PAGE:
The Singing Detective Keith Gordon

The Singing DetectiveKeith Gordon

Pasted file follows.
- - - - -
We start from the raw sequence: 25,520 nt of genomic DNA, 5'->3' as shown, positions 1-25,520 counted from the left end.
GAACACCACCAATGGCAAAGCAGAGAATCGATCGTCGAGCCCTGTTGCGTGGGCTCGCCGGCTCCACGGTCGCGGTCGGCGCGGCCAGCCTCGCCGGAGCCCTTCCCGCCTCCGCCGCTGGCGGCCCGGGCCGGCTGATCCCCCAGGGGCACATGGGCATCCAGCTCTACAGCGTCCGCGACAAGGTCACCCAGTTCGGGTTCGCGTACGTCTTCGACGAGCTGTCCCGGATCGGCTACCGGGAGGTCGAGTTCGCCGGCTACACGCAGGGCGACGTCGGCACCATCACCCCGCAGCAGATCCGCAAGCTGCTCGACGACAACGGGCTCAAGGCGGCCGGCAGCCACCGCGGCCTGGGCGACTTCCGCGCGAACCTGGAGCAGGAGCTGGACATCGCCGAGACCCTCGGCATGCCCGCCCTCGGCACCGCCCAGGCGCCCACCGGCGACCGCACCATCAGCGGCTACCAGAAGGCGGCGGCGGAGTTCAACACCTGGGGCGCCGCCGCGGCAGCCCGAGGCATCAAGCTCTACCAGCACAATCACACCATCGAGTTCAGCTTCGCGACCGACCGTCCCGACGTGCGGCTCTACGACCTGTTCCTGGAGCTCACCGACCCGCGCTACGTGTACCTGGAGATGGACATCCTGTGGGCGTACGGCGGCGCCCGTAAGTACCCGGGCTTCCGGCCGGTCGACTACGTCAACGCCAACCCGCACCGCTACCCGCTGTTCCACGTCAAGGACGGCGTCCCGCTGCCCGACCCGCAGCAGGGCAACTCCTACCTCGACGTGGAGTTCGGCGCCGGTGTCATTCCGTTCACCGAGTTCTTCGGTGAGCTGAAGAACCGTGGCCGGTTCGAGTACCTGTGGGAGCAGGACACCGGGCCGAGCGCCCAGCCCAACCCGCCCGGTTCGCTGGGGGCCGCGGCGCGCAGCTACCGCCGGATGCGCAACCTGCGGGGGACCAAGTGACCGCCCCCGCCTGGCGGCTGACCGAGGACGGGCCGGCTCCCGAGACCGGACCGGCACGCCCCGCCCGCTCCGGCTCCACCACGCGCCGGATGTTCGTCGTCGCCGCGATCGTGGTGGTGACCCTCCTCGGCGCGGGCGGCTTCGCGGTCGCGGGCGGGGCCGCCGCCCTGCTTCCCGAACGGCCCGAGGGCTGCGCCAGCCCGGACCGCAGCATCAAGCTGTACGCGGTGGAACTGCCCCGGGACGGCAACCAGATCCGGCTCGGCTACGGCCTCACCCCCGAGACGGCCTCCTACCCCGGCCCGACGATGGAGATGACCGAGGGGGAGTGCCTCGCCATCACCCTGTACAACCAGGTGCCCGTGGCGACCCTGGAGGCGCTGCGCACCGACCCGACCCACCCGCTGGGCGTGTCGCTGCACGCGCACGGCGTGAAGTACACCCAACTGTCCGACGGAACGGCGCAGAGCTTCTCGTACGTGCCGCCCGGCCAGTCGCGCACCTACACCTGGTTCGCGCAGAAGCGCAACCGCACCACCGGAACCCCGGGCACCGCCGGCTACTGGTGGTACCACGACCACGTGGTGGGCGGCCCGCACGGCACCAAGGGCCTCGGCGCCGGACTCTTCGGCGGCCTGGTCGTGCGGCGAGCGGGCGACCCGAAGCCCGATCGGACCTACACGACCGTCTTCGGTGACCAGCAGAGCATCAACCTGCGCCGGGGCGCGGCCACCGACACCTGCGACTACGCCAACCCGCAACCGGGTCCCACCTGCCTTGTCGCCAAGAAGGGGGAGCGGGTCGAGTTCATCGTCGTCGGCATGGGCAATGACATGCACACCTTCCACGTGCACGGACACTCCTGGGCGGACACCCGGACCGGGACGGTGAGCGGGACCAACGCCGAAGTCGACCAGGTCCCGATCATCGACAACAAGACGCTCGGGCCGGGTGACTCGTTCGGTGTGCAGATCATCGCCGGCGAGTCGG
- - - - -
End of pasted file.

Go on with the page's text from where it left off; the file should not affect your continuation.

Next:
When The Singing Detective appeared on British television in 1986, it was regarded by many as one of the best things on television ever. Fans of the BBC miniseries are legion, a devoted bunch who will happily disseminate the Freudian meanderings of the story's protagonist, the aptly named Dan Dark (at my count there were over a 3,000 fan sites). Diehard fans would do best to steer clear of the current American remake however, which is sloppy and muddled to the point of being unwatchable. First time viewers won't likely enjoy the remake either, which is a shame when you consider what unbelievable material director Keith Gordon (Waking the Dead) had to work with. Based on a script by its original author (playwright Dennis Potter, who died in 1994), our protagonist is a washed-up mystery writer suffering from a raging case of psoriatic arthritis, or in laymen's terms: massive weeping boils. Lying incapacitated in a hospital room, Dan Dark is hardly the model patient. Openly hostile, he rages against everybody and everything — his frustrated ex-wife, his new psychiatrist, his inability to heal, his sexual inadequacies — no stone is left unturned. More fun for us, though, are his forays into the imagination. Dark careens wildly between hallucination and reality: characters from his books visit him bedside, mingling with hospital staff, who are doing their level best to make their patient well, while childhood memories float in and out as he flips between wakefulness. Add to this that he often breaks out into song and you begin to see get the picture. Or do you? For this is where Gordon fails his viewers most miserably. He is not adept at guiding us seamlessly through Darks' fever dream and we are forever left wondering what is real and what imagined. In the original series, the lead character's hallucinations and memories floated upon the soundtrack of popular music from the '30s and '40s, and helped guide us in figuring out what was real and what was imagined. In this version, music is just for punctuation and nothing more; it is a way for the director to inject some quirkiness, a device that leaves us more frustrated than titillated. Robert Downey, Jr. is once again the best thing in an otherwise pointless film. Though he plays his emotions at times with incredible deftness, the ridiculous presentation of the material often leaves him floundering. In the hands of a more mature craftsman than Gordon, the end product might not have sounded such a false note. Plus: director's commentary. (Paramount)